Photo 15/35   |   Since our wastegate actuator passed the functionality test, Isaac gives it a good sandblasting to clean up the exterior before a fresh coat of paint and reinstallation on the finished turbo. Before you ask, the pressure orifice is plugged before blasting and painting to prevent any foreign debris from contaminating the diaphragm.
Photo 16/35   |   Fleece Performance Lb7 Duramax Cheetah Turbo Build Clean Up

Machining

Photo 17/35   |   All the machine work necessary to turn a factory turbo into a Cheetah is done in-house at Fleece’s facility in Indiana. Marc Beaman is seen here programing one of Fleece’s HAAS CNC lathes. The company also employs a fleet of CNC mills along with the lathes, having nearly unmatched machining capabilities for a company of its size.
Photo 18/35   |   The factory compressor housing is machined to accept the new BorgWarner S300-based center cartridge. Clearance is also made for the charger’s larger compressor wheel. The inside surface receives a quick polish before being called finished.
Photo 19/35   |   Fleece Performance Lb7 Duramax Cheetah Turbo Build Clearance
Photo 20/35   |   (right) Before (left) After
Photo 21/35   |   (right) Before (left) After Along with the intake housing, the turbo mouthpiece is also machined for better flow. A custom jig allows the oddly shaped unit to be spun in the company’s CNC lathe. The end result is a piece that flows much better than factory and has been shown to produce double-digit horsepower increases.
Photo 22/35   |   The turbine housing also receives a bit of machine work, which is necessary to accept the S300 cartridge. All told, each turbo receives about 30 minutes of automated machine work.
Photo 23/35   |   To ensure the long, trouble-free life of each turbocharger it builds, Fleece balances every compressor wheel that comes through the shop. The compressor wheels are spun on a precision balancer that shows exactly where and how much material needs to be added or removed in order to have a perfectly balanced wheel. By not relying on the manufacturer or a third party, Fleece maintains precise control over the quality of the finished product.
Photo 24/35   |   Fleece Performance Lb7 Duramax Cheetah Turbo Build Balancing

Cheetah Assembly

Photo 25/35   |   With all the machine work complete and parts painted, the Cheetah turbo is ready for assembly. The turbocharger is a relatively simple machine at its core. However, correct assembly takes a bit of specialized knowledge.
Photo 26/35   |   The first step in assembling the turbo is building the S300 cartridge. The cartridge’s job is to act as the bearing carrier for the shaft that connects the turbine and compressor wheels. A pair of journal bearings, a 270-degree thrust bearing, and an array of O-rings are installed and held in place with a set of snap rings.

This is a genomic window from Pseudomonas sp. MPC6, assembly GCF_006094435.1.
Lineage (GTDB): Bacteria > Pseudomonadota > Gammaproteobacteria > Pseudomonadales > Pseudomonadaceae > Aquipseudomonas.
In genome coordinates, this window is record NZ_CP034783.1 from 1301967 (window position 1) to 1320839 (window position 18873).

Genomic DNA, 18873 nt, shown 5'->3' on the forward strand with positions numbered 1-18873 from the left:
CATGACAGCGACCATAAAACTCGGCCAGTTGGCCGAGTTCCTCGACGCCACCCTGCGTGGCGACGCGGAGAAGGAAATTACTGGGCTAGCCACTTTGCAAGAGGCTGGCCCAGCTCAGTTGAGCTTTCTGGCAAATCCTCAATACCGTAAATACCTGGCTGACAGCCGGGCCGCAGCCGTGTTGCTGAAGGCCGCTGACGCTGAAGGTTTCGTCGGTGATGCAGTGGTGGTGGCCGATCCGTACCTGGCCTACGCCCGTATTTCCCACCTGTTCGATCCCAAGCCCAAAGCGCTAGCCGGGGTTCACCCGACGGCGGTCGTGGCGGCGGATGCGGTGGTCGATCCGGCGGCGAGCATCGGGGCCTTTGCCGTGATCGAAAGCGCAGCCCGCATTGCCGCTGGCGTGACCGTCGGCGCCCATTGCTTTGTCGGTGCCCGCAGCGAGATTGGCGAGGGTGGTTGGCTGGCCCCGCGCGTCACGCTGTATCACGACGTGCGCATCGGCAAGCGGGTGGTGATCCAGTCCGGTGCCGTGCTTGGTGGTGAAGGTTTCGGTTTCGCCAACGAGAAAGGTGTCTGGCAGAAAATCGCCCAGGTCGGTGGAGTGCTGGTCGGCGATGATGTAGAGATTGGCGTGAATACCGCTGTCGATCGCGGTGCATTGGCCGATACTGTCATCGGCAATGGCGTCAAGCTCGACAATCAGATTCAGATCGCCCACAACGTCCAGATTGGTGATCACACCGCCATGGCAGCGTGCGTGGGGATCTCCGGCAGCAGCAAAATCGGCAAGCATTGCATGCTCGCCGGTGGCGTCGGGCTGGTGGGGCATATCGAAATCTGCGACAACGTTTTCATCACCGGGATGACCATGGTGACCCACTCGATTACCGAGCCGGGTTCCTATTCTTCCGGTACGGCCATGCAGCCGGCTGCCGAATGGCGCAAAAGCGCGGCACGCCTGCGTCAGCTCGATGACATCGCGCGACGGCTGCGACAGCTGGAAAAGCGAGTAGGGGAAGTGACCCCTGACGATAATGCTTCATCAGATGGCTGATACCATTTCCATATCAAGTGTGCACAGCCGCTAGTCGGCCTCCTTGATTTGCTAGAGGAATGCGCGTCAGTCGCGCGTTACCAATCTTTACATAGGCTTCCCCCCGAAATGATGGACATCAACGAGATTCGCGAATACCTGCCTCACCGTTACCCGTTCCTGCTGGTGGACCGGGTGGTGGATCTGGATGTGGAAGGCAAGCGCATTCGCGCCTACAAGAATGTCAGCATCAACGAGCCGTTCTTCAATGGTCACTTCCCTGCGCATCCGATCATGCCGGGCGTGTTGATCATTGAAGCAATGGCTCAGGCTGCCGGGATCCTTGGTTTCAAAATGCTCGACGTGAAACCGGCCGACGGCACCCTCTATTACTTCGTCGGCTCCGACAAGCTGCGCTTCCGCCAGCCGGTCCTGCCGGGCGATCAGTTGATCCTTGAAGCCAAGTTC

Photo 27/35   |   Fleece Performance Lb7 Duramax Cheetah Turbo Build Assembly
Photo 28/35   |   Fleece Performance Lb7 Duramax Cheetah Turbo Build Assembly Cartridge
Photo 29/35   |   Next, the high-flow turbine wheel is installed. The turbine wheel comes balanced at the factory and preinstalled on the shaft, making this a simple slip-in procedure.
Photo 30/35   |   The compressor wheel is installed next. The wheel is first heated with a torch, and then slowly spun down into position on the shaft. Using this method of installation ensures the compressor wheel is perfectly centered on the shaft.
Photo 31/35   |   Once the compressor wheel slides into place, the retaining nut is torqued to spec to ensure the wheel is completely seated. The nut is then backed off while the wheel cools down, then thread-locking compound is applied and the nut torqued to its final tightness.
Photo 32/35   |   Fleece’s LB7 Cheetah turbo uses a custom 62mm aluminum forged milled wheel (FMW) compressor. This is the fancy way of saying it’s a billet compressor wheel.
Photo 33/35   |   With the compressor wheel in place, the compressor housing can be installed. A bead of silicone ensures a complete seal while six Allen head bolts secure it from the rear.
Photo 34/35   |   One final tolerance check is performed before the turbo can be called complete. If everything checks out, the charger is boxed up and shipped out to its happy new home.
Photo 35/35   |   Once assembled, it is incredibly difficult for the untrained eye to discern a difference between what was once the factory turbocharger and what is now a Fleece Performance Cheetah.

Sources

Fleece Performance Engineering
Brownsburg, IN 46112
317-286-3573
http://www.fleeceperformance.com